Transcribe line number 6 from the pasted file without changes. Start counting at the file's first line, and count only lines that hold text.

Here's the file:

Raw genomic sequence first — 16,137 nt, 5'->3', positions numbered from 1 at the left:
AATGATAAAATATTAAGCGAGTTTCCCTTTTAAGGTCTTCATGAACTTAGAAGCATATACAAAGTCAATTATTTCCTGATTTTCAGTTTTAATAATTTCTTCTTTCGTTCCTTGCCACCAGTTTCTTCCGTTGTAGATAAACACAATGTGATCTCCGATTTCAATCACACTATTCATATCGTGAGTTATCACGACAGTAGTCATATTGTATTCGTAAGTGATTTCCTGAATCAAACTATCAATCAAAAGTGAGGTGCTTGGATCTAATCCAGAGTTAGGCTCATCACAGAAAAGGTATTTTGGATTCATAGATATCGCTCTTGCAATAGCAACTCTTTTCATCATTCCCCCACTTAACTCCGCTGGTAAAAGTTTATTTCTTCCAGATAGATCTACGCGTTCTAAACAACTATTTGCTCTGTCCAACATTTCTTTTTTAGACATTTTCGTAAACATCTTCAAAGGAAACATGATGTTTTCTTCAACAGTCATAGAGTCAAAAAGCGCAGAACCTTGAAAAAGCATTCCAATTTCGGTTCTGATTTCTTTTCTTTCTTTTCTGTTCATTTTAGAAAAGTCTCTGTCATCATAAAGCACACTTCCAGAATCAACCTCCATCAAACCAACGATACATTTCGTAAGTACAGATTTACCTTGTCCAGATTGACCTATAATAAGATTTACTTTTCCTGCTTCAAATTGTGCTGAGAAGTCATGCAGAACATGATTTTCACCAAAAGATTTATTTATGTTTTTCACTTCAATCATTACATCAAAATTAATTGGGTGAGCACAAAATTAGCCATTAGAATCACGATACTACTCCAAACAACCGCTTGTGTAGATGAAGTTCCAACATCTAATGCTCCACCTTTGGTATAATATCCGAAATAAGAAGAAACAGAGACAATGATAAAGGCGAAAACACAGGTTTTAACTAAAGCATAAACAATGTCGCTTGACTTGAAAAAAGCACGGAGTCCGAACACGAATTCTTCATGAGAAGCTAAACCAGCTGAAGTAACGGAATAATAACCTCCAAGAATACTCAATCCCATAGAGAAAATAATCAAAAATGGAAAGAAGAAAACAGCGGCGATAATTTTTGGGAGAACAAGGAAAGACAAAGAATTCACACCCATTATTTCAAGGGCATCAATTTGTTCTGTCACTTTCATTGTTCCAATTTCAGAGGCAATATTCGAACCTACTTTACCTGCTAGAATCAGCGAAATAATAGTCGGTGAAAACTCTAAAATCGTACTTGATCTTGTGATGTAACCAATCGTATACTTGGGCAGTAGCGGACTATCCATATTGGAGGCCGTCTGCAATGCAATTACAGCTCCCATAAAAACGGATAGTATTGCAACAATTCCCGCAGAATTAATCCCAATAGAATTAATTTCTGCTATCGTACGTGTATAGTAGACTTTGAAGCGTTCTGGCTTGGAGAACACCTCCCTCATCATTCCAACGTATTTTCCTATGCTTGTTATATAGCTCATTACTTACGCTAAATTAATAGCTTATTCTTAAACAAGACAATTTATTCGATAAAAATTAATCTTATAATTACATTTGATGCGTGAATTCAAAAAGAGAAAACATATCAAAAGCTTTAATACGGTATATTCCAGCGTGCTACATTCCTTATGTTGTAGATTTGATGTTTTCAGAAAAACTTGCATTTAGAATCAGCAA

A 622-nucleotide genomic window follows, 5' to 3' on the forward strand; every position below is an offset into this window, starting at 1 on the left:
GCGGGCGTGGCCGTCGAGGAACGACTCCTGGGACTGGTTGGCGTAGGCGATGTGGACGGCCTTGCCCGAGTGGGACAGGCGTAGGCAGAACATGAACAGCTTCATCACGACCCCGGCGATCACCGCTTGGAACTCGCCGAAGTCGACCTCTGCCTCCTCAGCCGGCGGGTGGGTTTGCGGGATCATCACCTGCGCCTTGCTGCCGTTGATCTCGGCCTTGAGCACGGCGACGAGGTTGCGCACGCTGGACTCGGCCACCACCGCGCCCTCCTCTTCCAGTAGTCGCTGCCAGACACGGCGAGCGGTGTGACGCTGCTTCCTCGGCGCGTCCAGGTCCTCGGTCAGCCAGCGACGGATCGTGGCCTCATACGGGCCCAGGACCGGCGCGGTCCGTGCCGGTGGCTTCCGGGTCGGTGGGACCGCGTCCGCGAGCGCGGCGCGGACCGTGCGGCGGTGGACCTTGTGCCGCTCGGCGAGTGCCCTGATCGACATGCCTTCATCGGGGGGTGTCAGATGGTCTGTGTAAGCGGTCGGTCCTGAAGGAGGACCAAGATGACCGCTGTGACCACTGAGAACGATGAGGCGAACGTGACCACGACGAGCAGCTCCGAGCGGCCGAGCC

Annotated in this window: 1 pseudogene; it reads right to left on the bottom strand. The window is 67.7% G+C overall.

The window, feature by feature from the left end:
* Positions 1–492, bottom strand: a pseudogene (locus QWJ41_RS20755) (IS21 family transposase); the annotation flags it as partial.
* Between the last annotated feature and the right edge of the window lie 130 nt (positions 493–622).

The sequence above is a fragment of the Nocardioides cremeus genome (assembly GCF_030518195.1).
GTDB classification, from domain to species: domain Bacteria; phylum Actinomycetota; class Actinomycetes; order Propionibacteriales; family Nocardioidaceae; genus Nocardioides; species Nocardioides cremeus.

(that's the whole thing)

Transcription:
The window, feature by feature from the left end: